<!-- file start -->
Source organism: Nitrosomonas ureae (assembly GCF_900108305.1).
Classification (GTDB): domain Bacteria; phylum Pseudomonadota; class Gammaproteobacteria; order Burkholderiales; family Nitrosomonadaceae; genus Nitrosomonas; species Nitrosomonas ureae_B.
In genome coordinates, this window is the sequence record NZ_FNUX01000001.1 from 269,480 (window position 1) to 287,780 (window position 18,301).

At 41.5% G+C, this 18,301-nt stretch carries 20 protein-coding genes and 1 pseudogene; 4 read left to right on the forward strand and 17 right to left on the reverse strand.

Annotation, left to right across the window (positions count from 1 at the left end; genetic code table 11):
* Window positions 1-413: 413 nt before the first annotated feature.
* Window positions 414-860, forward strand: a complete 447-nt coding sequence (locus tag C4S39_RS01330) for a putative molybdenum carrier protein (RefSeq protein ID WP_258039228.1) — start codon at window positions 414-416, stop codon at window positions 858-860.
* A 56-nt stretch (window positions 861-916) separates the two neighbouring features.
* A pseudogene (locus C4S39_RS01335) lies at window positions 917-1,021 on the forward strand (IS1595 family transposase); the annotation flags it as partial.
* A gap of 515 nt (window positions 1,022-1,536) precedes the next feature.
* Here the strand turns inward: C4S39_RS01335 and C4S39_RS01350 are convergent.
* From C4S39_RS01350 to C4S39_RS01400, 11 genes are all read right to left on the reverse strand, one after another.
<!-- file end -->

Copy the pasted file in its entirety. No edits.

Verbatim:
Source organism: Nitrosomonas ureae (assembly GCF_900108305.1).
Classification (GTDB): domain Bacteria; phylum Pseudomonadota; class Gammaproteobacteria; order Burkholderiales; family Nitrosomonadaceae; genus Nitrosomonas; species Nitrosomonas ureae_B.
In genome coordinates, this window is the sequence record NZ_FNUX01000001.1 from 269,480 (window position 1) to 287,780 (window position 18,301).

At 41.5% G+C, this 18,301-nt stretch carries 20 protein-coding genes and 1 pseudogene; 4 read left to right on the forward strand and 17 right to left on the reverse strand.

Annotation, left to right across the window (positions count from 1 at the left end; genetic code table 11):
* Window positions 1-413: 413 nt before the first annotated feature.
* Window positions 414-860, forward strand: a complete 447-nt coding sequence (locus tag C4S39_RS01330) for a putative molybdenum carrier protein (RefSeq protein ID WP_258039228.1) — start codon at window positions 414-416, stop codon at window positions 858-860.
* A 56-nt stretch (window positions 861-916) separates the two neighbouring features.
* A pseudogene (locus C4S39_RS01335) lies at window positions 917-1,021 on the forward strand (IS1595 family transposase); the annotation flags it as partial.
* A gap of 515 nt (window positions 1,022-1,536) precedes the next feature.
* Here the strand turns inward: C4S39_RS01335 and C4S39_RS01350 are convergent.
* From C4S39_RS01350 to C4S39_RS01400, 11 genes are all read right to left on the reverse strand, one after another.